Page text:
There were three survivors on board the Titanic, who have barely received any attention over the past 100 years: The Dogs.
When the Titanic hit an iceberg on April 12, 1912, there were 12 dogs onboard the ship, according to a report from Yahoo News.
April 15th marks the 100th anniversary of the sinking of the ship, and in memory of the fateful voyage from England to New York; Widener University will be putting on an exhibit, which will feature the dogs on board the Titanic.
Joseph Edgette, the curator of the exhibition, told Yahoo news that there might have been more dogs on board the ship, but eye witness accounts and ship records confirm that there were 12.
There is such a special bond between people and their pets. For many, they are considered to be family members, Edgette said. I don't think any Titanic exhibit has examined that relationship and recognized those loyal family pets that also lost their lives on the cruise.
5 Things to Know About the Dogs on Board
Captain's Dog: The ship's captain, Capt. Smith, had a dog that had been seen in various photographs. But according to Edgette, the dog seen on board the Titanic was taken off the ship before it set off on its voyage. The dog remained overnight, but was taken home to his daughter the next morning, so he was not on board when the ship got underway, he told Yahoo News.
Size Matters: The dogs that were saved were all tiny, according to Edgette and therefore there were no concerns about them taking up space that could have been used by humans in the life boats.
Breeds and Owners: Among the dogs saved was a Pomeranian named Lady. It was brought on board by Miss Margaret Hays who wrapped the dog up in a blanket when asked to evacuate the ship. The second Pomeranian was owned by the Rothschild's and the Pekinese dog was named Sun Yat-Sen and was brought on board by the Harpers.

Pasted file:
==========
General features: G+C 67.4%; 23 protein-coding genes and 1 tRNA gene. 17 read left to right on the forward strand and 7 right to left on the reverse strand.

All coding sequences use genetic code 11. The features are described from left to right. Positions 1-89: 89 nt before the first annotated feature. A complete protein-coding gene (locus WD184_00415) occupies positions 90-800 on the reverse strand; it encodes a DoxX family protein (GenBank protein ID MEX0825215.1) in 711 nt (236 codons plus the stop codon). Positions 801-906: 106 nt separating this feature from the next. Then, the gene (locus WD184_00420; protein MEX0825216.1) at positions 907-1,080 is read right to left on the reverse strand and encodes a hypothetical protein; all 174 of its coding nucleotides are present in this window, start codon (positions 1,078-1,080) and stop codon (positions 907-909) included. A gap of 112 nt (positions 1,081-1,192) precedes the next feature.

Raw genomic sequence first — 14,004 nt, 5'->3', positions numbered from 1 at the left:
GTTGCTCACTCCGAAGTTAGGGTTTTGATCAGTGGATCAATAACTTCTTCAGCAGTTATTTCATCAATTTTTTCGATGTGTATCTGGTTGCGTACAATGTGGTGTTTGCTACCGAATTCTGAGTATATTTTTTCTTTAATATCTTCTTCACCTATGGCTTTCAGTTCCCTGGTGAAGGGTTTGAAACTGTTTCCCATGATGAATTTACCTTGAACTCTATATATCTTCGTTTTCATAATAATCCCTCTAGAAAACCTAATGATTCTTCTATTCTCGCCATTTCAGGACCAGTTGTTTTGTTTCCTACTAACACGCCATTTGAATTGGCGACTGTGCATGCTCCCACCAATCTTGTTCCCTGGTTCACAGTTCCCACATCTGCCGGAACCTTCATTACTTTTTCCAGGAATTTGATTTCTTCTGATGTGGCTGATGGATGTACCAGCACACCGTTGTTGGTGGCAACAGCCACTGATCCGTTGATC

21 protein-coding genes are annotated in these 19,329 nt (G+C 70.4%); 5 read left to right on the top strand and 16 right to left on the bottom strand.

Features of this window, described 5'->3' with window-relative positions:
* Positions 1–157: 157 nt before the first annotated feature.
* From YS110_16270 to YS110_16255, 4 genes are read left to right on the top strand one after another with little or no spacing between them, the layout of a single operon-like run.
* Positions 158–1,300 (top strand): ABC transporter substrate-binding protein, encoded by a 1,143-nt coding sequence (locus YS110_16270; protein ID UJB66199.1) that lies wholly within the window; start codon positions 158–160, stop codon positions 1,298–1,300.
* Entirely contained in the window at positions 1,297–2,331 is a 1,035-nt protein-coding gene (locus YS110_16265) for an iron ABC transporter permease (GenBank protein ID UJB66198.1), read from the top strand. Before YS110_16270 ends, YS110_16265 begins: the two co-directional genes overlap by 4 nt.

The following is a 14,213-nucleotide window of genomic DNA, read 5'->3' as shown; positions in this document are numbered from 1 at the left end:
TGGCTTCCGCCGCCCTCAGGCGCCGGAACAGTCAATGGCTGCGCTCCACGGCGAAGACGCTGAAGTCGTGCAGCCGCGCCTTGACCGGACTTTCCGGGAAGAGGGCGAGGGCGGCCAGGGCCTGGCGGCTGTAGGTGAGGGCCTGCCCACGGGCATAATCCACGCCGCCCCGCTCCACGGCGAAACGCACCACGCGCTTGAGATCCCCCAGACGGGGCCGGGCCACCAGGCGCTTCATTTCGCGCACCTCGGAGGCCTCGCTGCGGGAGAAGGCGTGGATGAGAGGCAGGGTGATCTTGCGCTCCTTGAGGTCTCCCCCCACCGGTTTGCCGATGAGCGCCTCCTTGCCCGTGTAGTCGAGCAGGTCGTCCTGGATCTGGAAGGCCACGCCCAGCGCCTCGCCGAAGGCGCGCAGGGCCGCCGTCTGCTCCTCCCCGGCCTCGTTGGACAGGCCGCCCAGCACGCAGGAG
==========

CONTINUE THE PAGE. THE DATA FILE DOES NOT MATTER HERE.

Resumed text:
Class: Only first class passengers had dogs on board the Titanic and one family was reported to have received an insurance settlement for two of their dogs that did not survive, according to Edgette.
Photos: Two photographs of dogs from the Titanic have survived. One depicts crew members walking them, and another is of a group of dogs tied to a rail on the ship.
The Dogs That Did Not Survive
Not all the names and owners of the dogs are known, but it has been reported that a toy poodle belonged to Helen Bishop, a Fox Terrier named Dog and an Airedale belonging to John Jacob Aster named Kitty.
Ann Elizabeth Isham had a Great Dane on board the ship, but when the iceberg was hit she was told she could not bring it onto the rescue boat as it was two big. Isham refused to leave without her dog and several days later her body was found clenched onto her dog.
Widener University Exhibit
The Titanic exhibit opens at Widener University on April 10th 2012 and runs until May 12th. Upon entering the gallery, visitors will receive a replica of the Titanic's boarding pass.
The exhibit will also include displays on the impact the Titanic has had on popular culture, the company that built the Titanic, the details about the ship, the Widener family, the recovery efforts following the tragedy, and how families memorialized members who lost their lives.